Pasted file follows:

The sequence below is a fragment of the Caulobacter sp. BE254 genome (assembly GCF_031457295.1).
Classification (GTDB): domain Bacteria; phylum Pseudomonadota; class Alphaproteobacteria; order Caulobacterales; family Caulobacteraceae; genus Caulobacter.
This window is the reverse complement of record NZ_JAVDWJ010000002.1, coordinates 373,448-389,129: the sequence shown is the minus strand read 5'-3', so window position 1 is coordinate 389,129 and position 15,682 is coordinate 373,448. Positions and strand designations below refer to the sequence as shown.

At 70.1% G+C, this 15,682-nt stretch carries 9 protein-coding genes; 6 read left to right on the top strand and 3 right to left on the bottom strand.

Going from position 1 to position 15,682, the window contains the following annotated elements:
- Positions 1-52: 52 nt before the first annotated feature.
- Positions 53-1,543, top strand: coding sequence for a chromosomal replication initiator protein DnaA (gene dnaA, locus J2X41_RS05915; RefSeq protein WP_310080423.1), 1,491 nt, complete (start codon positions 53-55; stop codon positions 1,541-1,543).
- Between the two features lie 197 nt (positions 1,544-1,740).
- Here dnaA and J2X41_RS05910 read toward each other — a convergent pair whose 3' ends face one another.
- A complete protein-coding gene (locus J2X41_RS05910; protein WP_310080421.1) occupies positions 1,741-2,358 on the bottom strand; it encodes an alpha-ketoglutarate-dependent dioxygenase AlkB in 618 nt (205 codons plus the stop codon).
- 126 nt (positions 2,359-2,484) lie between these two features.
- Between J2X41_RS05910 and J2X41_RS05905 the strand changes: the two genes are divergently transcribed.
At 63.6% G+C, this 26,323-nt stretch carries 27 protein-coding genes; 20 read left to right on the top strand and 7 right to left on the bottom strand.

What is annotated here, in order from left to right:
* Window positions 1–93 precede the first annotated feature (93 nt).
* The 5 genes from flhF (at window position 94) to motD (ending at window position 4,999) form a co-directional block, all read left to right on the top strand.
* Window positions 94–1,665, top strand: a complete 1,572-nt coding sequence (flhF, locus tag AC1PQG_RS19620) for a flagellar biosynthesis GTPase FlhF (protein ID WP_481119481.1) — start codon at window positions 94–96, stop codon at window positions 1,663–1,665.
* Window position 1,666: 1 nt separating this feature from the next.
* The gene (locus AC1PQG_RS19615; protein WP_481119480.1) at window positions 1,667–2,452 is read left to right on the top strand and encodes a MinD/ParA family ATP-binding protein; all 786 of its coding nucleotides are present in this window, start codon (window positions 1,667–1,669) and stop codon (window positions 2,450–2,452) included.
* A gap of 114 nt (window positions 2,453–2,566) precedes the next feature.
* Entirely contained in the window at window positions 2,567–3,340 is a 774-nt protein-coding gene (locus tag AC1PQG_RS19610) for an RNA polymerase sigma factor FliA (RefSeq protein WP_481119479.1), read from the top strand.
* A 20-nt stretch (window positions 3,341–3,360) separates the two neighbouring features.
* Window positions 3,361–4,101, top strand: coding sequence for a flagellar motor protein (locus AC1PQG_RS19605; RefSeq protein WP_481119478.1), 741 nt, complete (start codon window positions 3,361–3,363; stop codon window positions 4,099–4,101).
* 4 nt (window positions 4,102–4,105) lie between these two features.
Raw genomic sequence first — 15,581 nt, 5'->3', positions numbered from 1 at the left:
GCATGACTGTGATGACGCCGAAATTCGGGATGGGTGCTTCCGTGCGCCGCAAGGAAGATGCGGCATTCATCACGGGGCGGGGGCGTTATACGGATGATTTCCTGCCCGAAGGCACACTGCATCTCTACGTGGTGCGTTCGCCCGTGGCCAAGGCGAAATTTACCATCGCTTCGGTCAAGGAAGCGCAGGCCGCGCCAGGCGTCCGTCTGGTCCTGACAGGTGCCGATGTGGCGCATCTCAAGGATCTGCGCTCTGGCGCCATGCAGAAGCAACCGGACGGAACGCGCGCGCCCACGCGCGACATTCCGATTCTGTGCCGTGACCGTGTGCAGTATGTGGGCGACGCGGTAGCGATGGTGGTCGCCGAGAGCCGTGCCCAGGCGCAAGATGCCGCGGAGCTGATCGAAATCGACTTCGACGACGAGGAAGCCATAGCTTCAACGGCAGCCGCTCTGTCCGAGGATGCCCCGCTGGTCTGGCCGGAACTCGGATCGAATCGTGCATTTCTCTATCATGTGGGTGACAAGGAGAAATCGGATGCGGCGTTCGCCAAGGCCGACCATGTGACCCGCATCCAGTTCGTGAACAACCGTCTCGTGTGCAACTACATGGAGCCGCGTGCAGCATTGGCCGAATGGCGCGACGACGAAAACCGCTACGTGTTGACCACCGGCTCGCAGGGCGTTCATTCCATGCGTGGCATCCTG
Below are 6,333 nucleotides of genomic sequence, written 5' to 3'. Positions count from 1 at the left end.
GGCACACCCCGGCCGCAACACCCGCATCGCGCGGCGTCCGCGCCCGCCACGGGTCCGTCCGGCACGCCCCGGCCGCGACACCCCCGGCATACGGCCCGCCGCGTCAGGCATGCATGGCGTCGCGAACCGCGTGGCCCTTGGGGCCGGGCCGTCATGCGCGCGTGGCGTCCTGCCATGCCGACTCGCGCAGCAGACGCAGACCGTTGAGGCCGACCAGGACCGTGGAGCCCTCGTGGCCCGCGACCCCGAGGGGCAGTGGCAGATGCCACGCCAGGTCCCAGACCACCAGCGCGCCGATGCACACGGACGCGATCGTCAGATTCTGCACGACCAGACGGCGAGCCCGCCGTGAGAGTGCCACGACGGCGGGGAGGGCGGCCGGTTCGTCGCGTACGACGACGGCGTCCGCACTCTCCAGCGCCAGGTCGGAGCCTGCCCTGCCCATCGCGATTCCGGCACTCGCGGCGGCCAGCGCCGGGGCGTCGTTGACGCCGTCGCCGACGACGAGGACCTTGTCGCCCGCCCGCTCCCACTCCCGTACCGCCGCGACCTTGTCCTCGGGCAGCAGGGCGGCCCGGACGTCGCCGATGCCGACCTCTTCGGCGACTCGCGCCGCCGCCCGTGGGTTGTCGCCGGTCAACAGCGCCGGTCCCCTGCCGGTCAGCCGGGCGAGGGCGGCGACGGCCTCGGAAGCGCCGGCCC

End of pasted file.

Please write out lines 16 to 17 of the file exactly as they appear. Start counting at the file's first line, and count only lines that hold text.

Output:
* The 5 genes from flhF (at window position 94) to motD (ending at window position 4,999) form a co-directional block, all read left to right on the top strand.
* Window positions 94–1,665, top strand: a complete 1,572-nt coding sequence (flhF, locus tag AC1PQG_RS19620) for a flagellar biosynthesis GTPase FlhF (protein ID WP_481119481.1) — start codon at window positions 94–96, stop codon at window positions 1,663–1,665.